Lieu and Stern Talk Politics, Near and Far, at Recent Town Hall

California State Senator Henry Stern addresses the crowd, March 2019

At a standing-room-only town hall meeting and bagel brunch held at the Topanga Library on March 9, Congressman Ted Lieu and State Senator Henry Stern updated interested constituents on what is happening in Washington, D.C. and Sacramento. The town hall, hosted by The Progressive Democrats of the Santa Monica Mountains, gave the two politicians a warm welcome.

When Lieu introduced Stern, he said, “Henry is brilliant, funny and accessible, and he’s agreed to take all the hard questions,” to audience laughter. 

Lieu, who represents Malibu in the U.S. House of Representatives, explained that he has three jobs as a Congressman: “Stop stupid legislation, pass appropriate legislation and congressional oversight.”

One of the most important recent bills in the House was H.R.1—For the People Act of 2019. “This massive bill would reform campaign finance in order to equalize the playing field, which tends to tilt in favor of special interests,” Lieu explained. “Last week, every single Democrat in the House voted for it—234 votes—and it passed.” The Senate does not plan to take it up, but Lieu said he hopes they will consider parts of it.

The bill also addresses voter access, election integrity and security, and political spending. It would expand voter registration, make Election Day a federal holiday, limit removal of voters from voter rolls and provide for state redistricting commissions.

Another important piece of legislation is H.R. 8—Bipartisan Background Checks Act of 2019, a piece of gun safety legislation that Lieu said closes a loophole in the law that currently allows gun purchases at gun shows without background checks. The new law would require federal background checks for all firearms sales and transfers.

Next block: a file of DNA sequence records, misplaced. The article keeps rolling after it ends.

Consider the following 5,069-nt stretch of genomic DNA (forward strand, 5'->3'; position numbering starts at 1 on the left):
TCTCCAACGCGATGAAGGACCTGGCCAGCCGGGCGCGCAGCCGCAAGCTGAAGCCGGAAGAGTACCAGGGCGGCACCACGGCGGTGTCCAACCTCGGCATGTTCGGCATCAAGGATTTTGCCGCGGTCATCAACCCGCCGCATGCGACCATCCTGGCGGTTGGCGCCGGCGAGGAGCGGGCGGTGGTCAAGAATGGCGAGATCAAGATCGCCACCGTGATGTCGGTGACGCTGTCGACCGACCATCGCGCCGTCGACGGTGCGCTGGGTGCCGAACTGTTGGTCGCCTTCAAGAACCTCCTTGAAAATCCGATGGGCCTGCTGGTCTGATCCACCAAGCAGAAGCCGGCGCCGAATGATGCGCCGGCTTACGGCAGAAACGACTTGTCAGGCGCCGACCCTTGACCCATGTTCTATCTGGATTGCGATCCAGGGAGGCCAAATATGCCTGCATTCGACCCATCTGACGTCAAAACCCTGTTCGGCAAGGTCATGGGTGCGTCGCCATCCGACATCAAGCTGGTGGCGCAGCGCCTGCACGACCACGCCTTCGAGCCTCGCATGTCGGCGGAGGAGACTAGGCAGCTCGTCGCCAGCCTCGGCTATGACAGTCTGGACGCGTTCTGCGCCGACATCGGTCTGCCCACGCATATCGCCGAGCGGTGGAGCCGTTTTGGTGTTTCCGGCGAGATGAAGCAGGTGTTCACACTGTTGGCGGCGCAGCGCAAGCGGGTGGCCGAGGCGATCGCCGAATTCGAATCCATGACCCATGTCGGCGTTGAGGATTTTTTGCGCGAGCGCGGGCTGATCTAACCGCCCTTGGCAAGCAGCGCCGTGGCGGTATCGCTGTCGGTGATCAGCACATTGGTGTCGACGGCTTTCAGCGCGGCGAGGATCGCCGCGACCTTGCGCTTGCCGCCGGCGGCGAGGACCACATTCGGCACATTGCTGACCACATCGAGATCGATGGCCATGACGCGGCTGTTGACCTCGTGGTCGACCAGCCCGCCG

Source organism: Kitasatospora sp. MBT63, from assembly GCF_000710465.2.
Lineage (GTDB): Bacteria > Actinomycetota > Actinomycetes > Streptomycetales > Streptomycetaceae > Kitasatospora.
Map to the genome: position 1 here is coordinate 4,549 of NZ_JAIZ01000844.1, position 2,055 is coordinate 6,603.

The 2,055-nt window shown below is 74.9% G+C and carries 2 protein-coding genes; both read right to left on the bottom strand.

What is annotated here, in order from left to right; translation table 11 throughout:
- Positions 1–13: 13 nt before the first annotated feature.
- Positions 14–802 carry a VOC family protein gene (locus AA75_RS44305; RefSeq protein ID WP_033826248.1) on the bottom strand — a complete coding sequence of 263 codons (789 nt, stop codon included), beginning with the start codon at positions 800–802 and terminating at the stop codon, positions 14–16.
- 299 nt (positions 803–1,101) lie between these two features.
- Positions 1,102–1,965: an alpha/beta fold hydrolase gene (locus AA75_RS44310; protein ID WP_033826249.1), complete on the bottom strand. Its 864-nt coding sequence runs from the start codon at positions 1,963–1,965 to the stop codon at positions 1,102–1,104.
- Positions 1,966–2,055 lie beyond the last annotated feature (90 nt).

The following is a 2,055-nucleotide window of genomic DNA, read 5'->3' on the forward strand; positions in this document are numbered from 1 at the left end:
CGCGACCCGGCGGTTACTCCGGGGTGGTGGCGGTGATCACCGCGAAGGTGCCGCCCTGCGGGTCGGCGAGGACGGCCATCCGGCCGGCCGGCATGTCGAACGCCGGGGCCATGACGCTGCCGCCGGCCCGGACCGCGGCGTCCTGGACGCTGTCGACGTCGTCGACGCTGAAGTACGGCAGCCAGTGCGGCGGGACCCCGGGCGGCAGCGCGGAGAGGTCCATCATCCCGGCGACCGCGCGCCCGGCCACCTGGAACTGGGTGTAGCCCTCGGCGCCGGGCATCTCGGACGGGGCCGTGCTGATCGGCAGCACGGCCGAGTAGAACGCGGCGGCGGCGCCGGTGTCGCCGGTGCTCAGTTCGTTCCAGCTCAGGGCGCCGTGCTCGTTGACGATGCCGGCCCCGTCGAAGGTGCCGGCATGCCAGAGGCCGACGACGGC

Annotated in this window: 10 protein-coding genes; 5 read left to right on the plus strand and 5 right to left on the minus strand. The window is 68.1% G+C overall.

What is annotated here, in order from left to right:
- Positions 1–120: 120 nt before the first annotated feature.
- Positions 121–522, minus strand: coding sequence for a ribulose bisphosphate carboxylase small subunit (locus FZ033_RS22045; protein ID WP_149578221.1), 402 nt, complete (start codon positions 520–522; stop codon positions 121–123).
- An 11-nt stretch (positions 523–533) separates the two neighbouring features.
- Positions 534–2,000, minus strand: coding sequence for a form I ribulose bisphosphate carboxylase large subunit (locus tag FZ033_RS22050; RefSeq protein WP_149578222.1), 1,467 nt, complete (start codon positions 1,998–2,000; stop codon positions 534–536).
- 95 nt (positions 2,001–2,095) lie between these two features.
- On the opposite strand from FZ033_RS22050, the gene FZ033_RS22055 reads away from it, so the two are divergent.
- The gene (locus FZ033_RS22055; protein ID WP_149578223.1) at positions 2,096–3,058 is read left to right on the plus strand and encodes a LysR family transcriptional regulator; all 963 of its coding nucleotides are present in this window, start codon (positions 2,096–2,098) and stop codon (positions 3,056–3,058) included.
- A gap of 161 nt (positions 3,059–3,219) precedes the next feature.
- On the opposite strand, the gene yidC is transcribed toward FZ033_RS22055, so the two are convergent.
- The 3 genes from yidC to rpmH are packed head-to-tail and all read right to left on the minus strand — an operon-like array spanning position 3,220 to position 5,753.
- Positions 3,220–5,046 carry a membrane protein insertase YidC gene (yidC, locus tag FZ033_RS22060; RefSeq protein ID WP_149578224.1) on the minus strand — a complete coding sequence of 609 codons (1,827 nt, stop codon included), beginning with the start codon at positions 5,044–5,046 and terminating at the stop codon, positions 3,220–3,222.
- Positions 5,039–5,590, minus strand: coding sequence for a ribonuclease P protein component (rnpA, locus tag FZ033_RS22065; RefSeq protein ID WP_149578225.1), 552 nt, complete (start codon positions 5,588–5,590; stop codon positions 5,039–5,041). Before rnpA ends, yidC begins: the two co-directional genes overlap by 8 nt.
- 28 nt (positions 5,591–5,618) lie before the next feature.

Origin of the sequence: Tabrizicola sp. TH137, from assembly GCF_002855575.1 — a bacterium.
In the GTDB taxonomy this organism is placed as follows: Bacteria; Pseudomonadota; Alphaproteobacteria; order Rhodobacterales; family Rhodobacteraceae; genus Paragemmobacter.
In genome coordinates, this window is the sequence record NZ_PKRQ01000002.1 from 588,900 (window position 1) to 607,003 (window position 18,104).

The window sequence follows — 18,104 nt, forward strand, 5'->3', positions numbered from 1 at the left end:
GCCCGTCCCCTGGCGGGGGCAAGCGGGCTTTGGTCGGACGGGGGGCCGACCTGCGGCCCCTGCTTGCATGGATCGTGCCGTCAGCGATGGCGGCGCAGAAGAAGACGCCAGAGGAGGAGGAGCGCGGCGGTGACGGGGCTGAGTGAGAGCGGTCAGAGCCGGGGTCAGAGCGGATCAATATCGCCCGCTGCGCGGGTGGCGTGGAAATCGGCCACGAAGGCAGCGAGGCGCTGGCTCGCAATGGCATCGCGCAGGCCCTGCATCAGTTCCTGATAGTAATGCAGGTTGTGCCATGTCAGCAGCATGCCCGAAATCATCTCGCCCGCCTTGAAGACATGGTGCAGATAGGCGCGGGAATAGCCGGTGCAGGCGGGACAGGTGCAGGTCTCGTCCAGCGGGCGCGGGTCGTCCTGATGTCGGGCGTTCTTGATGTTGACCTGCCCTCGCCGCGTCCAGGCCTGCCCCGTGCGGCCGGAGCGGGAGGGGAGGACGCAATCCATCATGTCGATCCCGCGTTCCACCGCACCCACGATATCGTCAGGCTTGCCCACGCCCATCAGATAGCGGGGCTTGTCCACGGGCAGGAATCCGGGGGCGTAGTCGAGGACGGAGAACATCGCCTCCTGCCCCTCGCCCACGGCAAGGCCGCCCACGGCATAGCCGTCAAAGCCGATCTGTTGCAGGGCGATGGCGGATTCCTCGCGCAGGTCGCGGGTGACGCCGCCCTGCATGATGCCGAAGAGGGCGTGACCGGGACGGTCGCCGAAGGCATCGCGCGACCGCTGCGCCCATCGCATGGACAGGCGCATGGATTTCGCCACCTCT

“It’s the first major piece of gun legislation in 25 years,” Lieu said. “It has bi-partisan support and we hope the Senate takes it up.” 

Lieu also serves on the House Judiciary Committee. 

“We’re going to conduct oversight on everything—all these [Trump] scandals,” he said. “We’ve sent out document requests, and it’s not just a fishing expedition. Multiple scandals from whistleblowers have been reported and we intend to leave no stone unturned. It’ll either exonerate Trump or it won’t.”

When asked to speak about the immigration issue, Lieu quipped, “This is Day 22 of the National Emergency,” to audience laughter. “From 2000 to 2018, apprehensions at the Mexican border decreased 75 percent. Study after study shows that immigrants commit fewer crimes than American-born citizens. And most drugs come through our legal checkpoints—so a wall won’t help any of that.” 

Stern spoke about several issues facing the state. He feels strongly about cybercrime enforcement, saying, “It has to evolve in order to save this democracy—big companies are taking over our information platforms, and that’s scary. We’re trying to hold tech companies accountable, but our goal is not to eliminate those companies.” 

He is also highly concerned about climate change, noting its role in the Woolsey Fire. “Nature is getting violent,” he said, pointing out that California is “the third-largest consumer of petroleum in the world,” which contributes to climate change. “[In a way], we burned ourselves down.” He wants the state to go even more aggressively toward a clean energy future.

Also of major concern is the chain reaction of financial devastation caused by the fire. 

“PG & E’s bankruptcy threatens the entire state,” he said. “Climate has now transcended the ability of the state to be progressive, because the cost of the fires affects the funding for other programs.

“Some say the Green New Deal is just something for rich people, but it’s for all of us,” Stern continued. “I proposed a resolution to accelerate carbon neutrality and clean energy goals” for California. “I want climate politics to be feared.”

Other issues Stern is involved with include legislation on criminal justice reform to “keep fewer people locked up,” greater transparency on the use of force by law enforcement, and a push to get the feds and Boeing to clean up toxic waste in and around the Santa Susana Field Lab (near where the Woolsey Fire started).